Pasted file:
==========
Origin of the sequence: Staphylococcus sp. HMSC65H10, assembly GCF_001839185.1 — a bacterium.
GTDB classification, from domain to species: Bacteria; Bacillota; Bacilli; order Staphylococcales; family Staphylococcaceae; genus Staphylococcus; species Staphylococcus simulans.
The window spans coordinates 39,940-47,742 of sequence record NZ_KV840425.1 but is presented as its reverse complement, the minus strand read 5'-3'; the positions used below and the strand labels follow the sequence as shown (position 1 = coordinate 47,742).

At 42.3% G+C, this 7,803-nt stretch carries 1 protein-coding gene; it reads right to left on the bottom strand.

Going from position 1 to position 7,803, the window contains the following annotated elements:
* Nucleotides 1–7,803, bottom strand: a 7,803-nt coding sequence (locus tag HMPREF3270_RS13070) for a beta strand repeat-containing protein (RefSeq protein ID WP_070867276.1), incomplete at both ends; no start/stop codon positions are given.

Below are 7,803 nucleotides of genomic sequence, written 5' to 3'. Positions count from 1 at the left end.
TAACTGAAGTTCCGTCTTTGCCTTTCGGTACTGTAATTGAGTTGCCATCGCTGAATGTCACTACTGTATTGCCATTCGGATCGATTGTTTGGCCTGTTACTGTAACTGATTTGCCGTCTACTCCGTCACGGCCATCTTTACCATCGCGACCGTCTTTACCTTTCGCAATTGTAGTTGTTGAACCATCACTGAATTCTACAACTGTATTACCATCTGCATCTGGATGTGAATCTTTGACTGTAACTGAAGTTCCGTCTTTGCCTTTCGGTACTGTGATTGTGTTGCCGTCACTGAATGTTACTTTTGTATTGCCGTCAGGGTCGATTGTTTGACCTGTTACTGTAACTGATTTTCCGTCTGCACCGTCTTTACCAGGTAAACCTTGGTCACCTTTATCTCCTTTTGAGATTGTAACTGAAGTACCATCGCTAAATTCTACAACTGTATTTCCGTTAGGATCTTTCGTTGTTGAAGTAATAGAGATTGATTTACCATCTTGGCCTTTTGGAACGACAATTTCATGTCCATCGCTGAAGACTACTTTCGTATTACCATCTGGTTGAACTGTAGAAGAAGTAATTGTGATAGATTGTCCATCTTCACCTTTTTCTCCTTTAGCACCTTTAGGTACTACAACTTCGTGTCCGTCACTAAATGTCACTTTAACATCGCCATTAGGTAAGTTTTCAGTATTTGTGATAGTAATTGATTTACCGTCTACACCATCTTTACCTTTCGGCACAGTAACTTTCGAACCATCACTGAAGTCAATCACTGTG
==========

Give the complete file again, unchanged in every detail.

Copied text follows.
Origin of the sequence: Staphylococcus sp. HMSC65H10, assembly GCF_001839185.1 — a bacterium.
GTDB classification, from domain to species: Bacteria; Bacillota; Bacilli; order Staphylococcales; family Staphylococcaceae; genus Staphylococcus; species Staphylococcus simulans.
The window spans coordinates 39,940-47,742 of sequence record NZ_KV840425.1 but is presented as its reverse complement, the minus strand read 5'-3'; the positions used below and the strand labels follow the sequence as shown (position 1 = coordinate 47,742).

At 42.3% G+C, this 7,803-nt stretch carries 1 protein-coding gene; it reads right to left on the bottom strand.

Going from position 1 to position 7,803, the window contains the following annotated elements:
* Nucleotides 1–7,803, bottom strand: a 7,803-nt coding sequence (locus tag HMPREF3270_RS13070) for a beta strand repeat-containing protein (RefSeq protein ID WP_070867276.1), incomplete at both ends; no start/stop codon positions are given.

Below are 7,803 nucleotides of genomic sequence, written 5' to 3'. Positions count from 1 at the left end.
TAACTGAAGTTCCGTCTTTGCCTTTCGGTACTGTAATTGAGTTGCCATCGCTGAATGTCACTACTGTATTGCCATTCGGATCGATTGTTTGGCCTGTTACTGTAACTGATTTGCCGTCTACTCCGTCACGGCCATCTTTACCATCGCGACCGTCTTTACCTTTCGCAATTGTAGTTGTTGAACCATCACTGAATTCTACAACTGTATTACCATCTGCATCTGGATGTGAATCTTTGACTGTAACTGAAGTTCCGTCTTTGCCTTTCGGTACTGTGATTGTGTTGCCGTCACTGAATGTTACTTTTGTATTGCCGTCAGGGTCGATTGTTTGACCTGTTACTGTAACTGATTTTCCGTCTGCACCGTCTTTACCAGGTAAACCTTGGTCACCTTTATCTCCTTTTGAGATTGTAACTGAAGTACCATCGCTAAATTCTACAACTGTATTTCCGTTAGGATCTTTCGTTGTTGAAGTAATAGAGATTGATTTACCATCTTGGCCTTTTGGAACGACAATTTCATGTCCATCGCTGAAGACTACTTTCGTATTACCATCTGGTTGAACTGTAGAAGAAGTAATTGTGATAGATTGTCCATCTTCACCTTTTTCTCCTTTAGCACCTTTAGGTACTACAACTTCGTGTCCGTCACTAAATGTCACTTTAACATCGCCATTAGGTAAGTTTTCAGTATTTGTGATAGTAATTGATTTACCGTCTACACCATCTTTACCTTTCGGCACAGTAACTTTCGAACCATCACTGAAGTCAATCACTGTG